The Lesser-Known Toxic Side of Nail Polish

A recent report noted that over 40,000 chemicals are used to create regular consumer products, yet only 1% of those chemicals are regulated and tested for human safety.

As more and more people become invested in ridding their homes of potential toxins and reducing their environmental impact, we’re beginning to scrutinize some of these consumer products more closely.

If you fall into this category but love self-care and pampering products, you may be wondering: is nail polish toxic? In the past, we may never have thought about what kinds of ingredients are used to create those self-hardening coats of color. Now, it’s time to reconsider.

Read on to learn everything you need to know about the toxins in nail polish–and find an alternative that’s better for you and the environment.

Why Should We Be Aware of Toxins?

If you’re not worried about the toxic materials in your household, it’s understandable. Toxins aren’t necessarily something you can see, smell, or taste. They’re in so many of our products that it’s easy to adjust to their presence and put them out of mind.

The problem is that the toxins we interact with on a daily basis may not cause immediate or obvious health problems, but exposure over time can lead to serious or long-term consequences. While you may feel like the amount of nail polish you use to polish your fingers and toes isn’t enough to concern yourself over, many people use nail polish every week or even every day, which adds up to quite a bit of exposure.

Ultimately, cutting toxins out of your product consumption entirely is a daunting task. However, lowering the ways in which you expose yourself to toxins can have positive results. Sometimes, it’s as simple as switching brands.

Is Nail Polish Toxic?

By now, you’ve probably guessed where we’re going with this. Is nail polish toxic? The answer is that most of the time, it is. Unfortunately, some of the leading brands producing those fun and funky polishes are relying on a mix of chemicals that aren’t so appealing.

Let’s take a look at some of the chemicals you can find in some of the most popular nail polish brands, from Sally Hansen to Wet n Wild.


A few years back, Duke University┬áresearchers found that a chemical called triphenyl phosphate (TPHP) was being used to create nail polish–and that it was entering the bloodstream of nail polish users.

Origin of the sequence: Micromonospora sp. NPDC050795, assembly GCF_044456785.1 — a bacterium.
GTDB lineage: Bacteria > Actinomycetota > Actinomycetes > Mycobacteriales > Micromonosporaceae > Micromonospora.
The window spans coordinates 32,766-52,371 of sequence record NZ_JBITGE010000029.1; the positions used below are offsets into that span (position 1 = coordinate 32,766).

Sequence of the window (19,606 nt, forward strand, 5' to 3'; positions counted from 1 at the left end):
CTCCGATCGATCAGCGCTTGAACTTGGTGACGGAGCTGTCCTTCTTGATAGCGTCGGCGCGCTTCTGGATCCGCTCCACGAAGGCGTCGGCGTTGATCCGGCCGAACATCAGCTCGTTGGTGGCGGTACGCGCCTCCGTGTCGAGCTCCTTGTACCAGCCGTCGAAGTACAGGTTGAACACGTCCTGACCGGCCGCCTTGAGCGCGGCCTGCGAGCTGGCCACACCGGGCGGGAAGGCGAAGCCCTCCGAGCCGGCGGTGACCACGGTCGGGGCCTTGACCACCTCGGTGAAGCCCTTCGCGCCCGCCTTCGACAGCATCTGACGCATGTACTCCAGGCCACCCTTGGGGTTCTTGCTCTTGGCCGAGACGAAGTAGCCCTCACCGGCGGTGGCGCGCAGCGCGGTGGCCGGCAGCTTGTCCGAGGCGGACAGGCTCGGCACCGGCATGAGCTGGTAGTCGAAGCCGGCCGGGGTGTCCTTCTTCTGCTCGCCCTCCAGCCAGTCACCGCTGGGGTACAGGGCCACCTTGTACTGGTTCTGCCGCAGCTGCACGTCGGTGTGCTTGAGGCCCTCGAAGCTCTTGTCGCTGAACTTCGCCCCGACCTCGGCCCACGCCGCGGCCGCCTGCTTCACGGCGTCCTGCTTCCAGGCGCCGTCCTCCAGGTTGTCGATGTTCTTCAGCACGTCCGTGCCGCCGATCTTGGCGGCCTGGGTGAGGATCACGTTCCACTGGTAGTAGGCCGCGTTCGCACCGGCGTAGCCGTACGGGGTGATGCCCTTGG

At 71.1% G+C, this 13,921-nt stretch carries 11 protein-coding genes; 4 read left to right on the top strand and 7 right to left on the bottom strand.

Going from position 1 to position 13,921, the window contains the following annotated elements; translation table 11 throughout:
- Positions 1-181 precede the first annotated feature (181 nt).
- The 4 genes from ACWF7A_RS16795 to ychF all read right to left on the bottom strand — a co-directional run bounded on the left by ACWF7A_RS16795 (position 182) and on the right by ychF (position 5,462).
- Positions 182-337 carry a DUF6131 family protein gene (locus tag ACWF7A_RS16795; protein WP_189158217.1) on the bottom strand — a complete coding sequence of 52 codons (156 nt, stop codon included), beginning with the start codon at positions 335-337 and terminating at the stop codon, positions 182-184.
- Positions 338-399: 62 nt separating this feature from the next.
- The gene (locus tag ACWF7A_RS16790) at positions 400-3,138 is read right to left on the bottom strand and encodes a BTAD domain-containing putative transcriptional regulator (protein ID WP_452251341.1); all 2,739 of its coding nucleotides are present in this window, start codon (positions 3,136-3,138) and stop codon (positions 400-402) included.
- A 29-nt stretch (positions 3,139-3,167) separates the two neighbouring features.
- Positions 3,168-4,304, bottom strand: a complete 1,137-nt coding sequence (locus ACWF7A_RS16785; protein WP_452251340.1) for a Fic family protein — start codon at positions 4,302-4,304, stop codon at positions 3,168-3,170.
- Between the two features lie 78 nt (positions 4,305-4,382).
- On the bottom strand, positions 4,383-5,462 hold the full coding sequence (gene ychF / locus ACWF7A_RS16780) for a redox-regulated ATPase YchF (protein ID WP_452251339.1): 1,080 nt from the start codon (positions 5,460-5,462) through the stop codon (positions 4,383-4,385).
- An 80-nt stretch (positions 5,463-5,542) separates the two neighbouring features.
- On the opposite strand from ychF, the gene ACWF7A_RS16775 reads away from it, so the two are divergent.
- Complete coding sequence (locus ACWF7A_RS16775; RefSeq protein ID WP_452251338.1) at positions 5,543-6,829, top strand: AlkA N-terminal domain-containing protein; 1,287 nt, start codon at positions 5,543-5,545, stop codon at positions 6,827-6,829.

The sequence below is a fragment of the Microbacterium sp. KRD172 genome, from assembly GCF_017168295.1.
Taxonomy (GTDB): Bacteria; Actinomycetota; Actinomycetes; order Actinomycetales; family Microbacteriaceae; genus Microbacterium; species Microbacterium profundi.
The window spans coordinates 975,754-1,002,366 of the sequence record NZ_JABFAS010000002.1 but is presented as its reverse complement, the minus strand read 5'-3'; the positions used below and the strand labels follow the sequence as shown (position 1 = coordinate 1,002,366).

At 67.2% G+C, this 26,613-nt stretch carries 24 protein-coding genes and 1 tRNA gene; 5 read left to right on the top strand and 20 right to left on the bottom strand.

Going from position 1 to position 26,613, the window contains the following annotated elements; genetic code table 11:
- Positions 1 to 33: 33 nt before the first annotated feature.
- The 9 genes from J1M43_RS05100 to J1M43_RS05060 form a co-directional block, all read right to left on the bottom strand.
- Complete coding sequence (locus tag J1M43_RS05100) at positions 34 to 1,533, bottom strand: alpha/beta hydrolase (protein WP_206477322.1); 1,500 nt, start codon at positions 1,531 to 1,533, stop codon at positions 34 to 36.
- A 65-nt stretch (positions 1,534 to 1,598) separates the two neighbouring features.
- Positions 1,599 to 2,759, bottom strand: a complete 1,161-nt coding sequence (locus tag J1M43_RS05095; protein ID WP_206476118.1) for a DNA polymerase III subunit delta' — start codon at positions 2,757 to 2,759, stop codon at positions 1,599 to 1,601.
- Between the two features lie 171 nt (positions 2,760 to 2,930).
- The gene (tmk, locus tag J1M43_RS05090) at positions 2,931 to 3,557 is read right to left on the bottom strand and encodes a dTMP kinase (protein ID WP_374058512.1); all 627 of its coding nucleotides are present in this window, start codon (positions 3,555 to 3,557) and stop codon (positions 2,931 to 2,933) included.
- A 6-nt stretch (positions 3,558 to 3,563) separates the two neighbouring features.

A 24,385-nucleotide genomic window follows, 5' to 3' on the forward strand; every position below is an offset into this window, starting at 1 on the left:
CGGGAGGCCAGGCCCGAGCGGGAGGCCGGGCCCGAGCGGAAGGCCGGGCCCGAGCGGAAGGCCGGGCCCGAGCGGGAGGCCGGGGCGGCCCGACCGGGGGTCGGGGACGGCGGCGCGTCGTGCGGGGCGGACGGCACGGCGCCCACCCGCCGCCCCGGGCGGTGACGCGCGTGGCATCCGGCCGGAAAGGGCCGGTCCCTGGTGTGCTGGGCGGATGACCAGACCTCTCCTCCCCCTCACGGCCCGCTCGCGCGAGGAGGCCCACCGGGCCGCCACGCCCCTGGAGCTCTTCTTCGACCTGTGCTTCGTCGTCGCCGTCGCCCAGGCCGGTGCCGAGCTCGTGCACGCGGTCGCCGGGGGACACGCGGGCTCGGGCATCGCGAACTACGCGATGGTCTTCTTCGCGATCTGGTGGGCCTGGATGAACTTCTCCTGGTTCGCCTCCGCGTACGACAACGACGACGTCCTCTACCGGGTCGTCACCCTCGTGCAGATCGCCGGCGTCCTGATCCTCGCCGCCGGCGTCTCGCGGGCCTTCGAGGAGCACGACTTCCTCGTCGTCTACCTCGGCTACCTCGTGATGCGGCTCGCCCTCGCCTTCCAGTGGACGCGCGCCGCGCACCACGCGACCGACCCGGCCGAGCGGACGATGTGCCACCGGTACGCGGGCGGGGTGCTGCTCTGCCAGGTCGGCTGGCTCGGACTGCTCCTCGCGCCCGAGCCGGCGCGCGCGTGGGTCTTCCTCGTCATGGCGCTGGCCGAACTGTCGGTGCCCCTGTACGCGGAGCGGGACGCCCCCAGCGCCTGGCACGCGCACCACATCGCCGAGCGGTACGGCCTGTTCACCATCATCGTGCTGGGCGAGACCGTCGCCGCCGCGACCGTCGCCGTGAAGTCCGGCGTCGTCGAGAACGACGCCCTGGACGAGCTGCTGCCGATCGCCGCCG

What is TPHP? TPHP is what’s called a plasticizer, something you usually find in plastics or foam. In nail polish, it is used to help prevent cracking or flaking–but exposure to it can also cause developmental problems for children and reproductive problems for adults.


Another chemical that has been discovered in many nail polish recipes is dibutyl phthalate (DBP). This is yet another chemical that is more commonly used to produce plastic and once again serves to create a more durable, thick polish.

DBP, in a similar fashion to TPHP, has been found to disrupt hormone development and release and cause abnormalities during the reproductive process. In some cases, short-term exposure has lead to rapid onset symptoms such as nausea, headaches, and eye irritation. DPB has also been linked to damage in the liver and kidneys.


Toluene is something you could find at the gas station, as it is often an additive found in the gasoline we use to fuel our cars. However, this chemical has also found a home in some nail polishes, where it is used to prevent pigment separation and create a smooth finish.

Toluene has been found to irritate the skin and enter the central nervous system. Upon entering the central nervous system, it may cause confusion, fatigue, and weakness.


You’ve probably heard of this one. Formaldehyde is used in the embalming fluid used to preserve both human and animal bodies after death. What is it doing in nail polish?

In a gruesome twist, this post-mortem chemical is used as a hardening agent in many nail polishes. In small doses, it can cause skin rashes. In large amounts, formaldehyde exposure has been linked to cancer as well as throat and lung irritation.

The Environmental Toll of Nail Polish

These chemicals aren’t great for your body and they’re not great for the environment, either. In fact, nail polish is considered a hazardous waste and technically, it isn’t supposed to end up in your trash can. All of these chemicals are pollutants that, once released into the atmosphere, contribute to our rapidly worsening air quality and the emission of green house gases.

Finding a Better Nail Polish Brand

Fortunately, you don’t have to stop doing your nails to break with all of these unpleasant chemicals. Plenty of brands are searching for ways to make cleaner, risk-free products to help consumers enjoy the things they love without coming into contact with the toxins they don’t.

Take a look at this brand that creates vegan nail polish, for example. The colors are stunning, the price is great, and the product is guilt-free!

Rid the Toxins From Your Life

As more of us start to wonder about the dangers our favorite products may pose, we may start asking: is nail polish toxic? The answer is that while it often is, it doesn’t have to be. Taking the time to learn about what we’re consuming and finding better alternatives is a great way to start ridding the toxins from your life.

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